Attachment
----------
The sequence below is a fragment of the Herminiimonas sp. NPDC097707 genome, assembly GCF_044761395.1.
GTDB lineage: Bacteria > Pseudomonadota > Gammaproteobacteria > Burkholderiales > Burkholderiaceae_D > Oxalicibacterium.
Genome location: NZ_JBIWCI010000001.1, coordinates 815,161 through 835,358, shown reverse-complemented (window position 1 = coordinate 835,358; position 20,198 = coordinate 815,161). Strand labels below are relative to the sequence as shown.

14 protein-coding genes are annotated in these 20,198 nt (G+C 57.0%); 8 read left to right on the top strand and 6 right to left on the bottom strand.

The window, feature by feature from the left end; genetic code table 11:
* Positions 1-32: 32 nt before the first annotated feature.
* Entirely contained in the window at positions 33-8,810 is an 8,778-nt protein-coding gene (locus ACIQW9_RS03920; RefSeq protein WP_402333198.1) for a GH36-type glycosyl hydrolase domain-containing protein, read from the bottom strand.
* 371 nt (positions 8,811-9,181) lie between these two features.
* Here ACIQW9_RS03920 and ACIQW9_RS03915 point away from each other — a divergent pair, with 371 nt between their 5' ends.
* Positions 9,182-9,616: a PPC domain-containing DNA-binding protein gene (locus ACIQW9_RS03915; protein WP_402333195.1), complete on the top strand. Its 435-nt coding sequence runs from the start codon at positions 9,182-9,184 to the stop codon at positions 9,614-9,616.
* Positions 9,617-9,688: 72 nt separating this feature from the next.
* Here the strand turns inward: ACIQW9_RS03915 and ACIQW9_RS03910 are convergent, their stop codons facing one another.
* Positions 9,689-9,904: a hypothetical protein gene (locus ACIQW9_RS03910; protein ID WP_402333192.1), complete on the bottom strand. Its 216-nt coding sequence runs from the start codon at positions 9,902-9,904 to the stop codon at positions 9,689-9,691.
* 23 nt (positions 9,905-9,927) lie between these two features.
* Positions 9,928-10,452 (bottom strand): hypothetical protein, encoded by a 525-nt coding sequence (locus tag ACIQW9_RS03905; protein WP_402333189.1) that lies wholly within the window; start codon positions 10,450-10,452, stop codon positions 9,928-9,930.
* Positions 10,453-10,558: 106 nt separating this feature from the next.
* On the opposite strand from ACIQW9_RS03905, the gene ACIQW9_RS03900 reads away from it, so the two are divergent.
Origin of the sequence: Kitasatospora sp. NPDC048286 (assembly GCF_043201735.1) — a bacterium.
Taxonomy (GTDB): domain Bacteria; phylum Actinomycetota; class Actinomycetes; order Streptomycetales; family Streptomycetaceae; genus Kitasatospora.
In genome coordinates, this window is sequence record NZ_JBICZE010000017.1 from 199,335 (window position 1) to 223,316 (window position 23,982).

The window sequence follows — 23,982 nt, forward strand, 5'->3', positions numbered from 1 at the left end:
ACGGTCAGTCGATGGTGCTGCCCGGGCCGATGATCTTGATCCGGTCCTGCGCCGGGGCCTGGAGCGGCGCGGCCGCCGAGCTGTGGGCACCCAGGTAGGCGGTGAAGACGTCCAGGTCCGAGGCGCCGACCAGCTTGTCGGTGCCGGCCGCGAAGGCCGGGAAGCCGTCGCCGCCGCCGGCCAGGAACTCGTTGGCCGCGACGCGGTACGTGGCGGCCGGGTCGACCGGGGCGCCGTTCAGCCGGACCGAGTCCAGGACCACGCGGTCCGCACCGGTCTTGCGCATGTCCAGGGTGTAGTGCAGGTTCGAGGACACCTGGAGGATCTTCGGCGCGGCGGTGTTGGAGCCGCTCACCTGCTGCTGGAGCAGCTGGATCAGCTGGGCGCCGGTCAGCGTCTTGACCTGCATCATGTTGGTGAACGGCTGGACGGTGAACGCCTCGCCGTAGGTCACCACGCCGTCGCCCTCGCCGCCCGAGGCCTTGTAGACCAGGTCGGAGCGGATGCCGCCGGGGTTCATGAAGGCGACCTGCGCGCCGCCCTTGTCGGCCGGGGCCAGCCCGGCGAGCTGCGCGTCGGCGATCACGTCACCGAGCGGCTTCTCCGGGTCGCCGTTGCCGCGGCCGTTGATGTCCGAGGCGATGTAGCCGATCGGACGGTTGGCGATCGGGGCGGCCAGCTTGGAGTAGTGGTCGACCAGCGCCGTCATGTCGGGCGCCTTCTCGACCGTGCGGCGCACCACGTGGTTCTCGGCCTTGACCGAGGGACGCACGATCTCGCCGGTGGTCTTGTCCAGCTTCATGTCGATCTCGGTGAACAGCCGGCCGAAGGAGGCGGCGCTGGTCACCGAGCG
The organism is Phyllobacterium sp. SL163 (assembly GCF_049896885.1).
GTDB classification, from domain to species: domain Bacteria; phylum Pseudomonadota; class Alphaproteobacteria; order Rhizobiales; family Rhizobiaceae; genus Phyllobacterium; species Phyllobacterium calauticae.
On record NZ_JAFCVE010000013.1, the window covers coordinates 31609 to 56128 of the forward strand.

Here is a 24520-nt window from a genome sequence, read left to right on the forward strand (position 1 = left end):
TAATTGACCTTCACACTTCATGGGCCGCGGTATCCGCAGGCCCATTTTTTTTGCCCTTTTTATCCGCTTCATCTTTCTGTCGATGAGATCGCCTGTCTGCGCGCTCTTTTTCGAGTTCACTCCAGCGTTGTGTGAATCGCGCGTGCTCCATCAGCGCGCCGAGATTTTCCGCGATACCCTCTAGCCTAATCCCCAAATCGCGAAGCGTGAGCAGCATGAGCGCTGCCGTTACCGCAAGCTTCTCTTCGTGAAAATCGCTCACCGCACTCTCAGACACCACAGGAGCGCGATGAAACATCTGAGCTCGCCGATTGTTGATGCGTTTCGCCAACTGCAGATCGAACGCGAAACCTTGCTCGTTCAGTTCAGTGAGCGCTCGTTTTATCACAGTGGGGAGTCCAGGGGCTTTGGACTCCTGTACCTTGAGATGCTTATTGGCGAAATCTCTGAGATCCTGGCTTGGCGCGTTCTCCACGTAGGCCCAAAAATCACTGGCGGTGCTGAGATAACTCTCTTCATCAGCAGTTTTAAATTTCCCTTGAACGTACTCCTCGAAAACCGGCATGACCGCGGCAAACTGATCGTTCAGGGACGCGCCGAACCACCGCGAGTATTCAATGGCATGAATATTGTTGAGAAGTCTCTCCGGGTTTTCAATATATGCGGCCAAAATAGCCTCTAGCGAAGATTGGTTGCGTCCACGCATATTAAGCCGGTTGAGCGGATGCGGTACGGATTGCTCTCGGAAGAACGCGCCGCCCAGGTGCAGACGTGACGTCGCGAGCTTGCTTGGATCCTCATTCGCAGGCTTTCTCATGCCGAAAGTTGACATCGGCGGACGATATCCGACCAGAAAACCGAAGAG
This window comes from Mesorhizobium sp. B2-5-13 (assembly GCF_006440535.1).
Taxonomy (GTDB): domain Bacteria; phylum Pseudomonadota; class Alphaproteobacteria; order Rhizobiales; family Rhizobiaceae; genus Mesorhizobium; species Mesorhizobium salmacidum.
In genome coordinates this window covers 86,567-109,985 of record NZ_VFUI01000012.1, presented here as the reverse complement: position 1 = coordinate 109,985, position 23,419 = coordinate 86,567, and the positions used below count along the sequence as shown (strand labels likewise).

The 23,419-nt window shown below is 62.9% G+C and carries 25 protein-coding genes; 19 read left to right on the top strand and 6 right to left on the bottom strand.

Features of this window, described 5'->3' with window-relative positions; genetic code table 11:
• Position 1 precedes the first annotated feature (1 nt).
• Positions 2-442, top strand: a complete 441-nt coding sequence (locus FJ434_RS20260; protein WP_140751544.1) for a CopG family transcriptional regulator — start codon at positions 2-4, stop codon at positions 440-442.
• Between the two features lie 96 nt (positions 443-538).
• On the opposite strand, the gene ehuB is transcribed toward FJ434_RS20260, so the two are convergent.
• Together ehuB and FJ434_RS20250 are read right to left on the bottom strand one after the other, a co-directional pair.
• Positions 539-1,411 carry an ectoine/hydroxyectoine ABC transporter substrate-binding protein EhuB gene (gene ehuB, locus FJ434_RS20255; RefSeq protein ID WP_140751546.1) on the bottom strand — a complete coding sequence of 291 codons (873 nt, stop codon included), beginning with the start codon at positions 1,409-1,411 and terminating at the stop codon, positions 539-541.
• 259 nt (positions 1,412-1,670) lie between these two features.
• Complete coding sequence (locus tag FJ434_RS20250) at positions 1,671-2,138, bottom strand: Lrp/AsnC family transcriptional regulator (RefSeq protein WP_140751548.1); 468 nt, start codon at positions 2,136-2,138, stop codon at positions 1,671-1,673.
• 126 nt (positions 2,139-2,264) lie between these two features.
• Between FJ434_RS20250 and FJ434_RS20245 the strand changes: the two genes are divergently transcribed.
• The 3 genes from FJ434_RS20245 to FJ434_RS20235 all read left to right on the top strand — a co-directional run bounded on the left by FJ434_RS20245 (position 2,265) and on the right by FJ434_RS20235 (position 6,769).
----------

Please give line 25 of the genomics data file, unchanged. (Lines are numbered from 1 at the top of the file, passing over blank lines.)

On record NZ_JAFCVE010000013.1, the window covers coordinates 31609 to 56128 of the forward strand.